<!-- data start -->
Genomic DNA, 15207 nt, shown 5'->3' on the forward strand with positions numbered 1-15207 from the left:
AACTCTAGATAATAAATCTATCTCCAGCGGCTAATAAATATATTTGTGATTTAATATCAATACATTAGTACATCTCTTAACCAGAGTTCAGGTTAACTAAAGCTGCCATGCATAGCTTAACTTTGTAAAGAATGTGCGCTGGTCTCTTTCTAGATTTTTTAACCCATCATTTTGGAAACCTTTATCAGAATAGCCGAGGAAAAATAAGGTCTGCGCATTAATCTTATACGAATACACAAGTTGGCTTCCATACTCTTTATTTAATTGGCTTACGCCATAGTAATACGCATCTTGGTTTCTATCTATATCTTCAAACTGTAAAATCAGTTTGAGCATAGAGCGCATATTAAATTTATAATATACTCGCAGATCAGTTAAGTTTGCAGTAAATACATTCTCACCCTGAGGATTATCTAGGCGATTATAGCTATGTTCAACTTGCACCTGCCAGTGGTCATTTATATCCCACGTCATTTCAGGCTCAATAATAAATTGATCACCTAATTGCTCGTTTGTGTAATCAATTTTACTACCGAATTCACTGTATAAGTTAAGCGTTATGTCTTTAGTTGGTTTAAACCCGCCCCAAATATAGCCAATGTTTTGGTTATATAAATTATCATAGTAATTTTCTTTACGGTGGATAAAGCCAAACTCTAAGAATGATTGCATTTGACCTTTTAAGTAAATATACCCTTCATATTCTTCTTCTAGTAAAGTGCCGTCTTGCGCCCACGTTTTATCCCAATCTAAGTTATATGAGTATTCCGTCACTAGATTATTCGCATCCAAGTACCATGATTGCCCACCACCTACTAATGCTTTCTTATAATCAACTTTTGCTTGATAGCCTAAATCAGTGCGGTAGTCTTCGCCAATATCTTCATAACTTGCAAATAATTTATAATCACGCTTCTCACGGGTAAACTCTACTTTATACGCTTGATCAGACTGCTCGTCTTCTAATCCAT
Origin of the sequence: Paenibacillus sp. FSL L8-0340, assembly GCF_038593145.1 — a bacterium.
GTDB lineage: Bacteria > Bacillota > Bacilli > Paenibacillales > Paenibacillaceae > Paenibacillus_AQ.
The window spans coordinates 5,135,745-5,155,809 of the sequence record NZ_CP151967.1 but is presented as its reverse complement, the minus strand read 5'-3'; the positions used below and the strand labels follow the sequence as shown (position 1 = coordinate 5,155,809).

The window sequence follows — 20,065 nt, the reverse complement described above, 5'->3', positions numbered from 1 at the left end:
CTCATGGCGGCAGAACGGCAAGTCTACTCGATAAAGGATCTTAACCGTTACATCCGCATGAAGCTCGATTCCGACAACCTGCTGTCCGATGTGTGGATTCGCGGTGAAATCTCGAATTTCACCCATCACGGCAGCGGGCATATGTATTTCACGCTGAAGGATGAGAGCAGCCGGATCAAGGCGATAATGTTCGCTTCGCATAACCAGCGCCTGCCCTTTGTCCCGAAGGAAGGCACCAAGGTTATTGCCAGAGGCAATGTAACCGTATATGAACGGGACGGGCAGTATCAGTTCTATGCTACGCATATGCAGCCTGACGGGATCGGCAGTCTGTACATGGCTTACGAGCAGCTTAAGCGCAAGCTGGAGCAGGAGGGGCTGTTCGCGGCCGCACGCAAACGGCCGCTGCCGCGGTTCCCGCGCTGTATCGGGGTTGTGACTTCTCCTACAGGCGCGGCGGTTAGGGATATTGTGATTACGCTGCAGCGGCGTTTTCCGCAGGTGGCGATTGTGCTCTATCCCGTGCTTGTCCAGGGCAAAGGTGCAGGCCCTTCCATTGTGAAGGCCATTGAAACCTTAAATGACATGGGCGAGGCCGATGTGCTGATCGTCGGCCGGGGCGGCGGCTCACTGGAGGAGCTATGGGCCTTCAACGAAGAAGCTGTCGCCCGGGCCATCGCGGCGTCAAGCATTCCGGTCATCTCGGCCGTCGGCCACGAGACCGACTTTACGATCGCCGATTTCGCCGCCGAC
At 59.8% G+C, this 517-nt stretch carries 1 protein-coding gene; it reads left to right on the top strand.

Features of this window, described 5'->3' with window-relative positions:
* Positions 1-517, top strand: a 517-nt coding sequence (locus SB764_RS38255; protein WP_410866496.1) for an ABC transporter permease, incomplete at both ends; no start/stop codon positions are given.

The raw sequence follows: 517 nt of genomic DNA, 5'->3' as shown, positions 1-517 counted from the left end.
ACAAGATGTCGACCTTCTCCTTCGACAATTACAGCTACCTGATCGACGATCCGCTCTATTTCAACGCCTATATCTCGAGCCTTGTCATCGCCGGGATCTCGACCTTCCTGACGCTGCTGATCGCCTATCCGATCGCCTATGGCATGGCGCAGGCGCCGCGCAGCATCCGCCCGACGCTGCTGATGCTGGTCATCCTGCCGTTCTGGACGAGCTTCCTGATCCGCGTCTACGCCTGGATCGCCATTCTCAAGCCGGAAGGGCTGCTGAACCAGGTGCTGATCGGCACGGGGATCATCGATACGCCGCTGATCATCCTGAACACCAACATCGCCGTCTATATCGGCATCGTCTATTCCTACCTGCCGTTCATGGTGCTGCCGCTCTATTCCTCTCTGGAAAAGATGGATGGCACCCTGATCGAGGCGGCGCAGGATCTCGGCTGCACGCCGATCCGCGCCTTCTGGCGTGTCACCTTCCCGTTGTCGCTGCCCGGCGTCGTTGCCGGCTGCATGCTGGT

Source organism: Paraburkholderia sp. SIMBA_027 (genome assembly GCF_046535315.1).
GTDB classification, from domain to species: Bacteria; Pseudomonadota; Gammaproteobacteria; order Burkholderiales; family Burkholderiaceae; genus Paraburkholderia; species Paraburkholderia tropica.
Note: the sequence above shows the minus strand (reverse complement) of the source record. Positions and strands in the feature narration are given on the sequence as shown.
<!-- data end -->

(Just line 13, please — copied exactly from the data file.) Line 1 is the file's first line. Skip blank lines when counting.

Source organism: Paraburkholderia sp. SIMBA_027 (genome assembly GCF_046535315.1).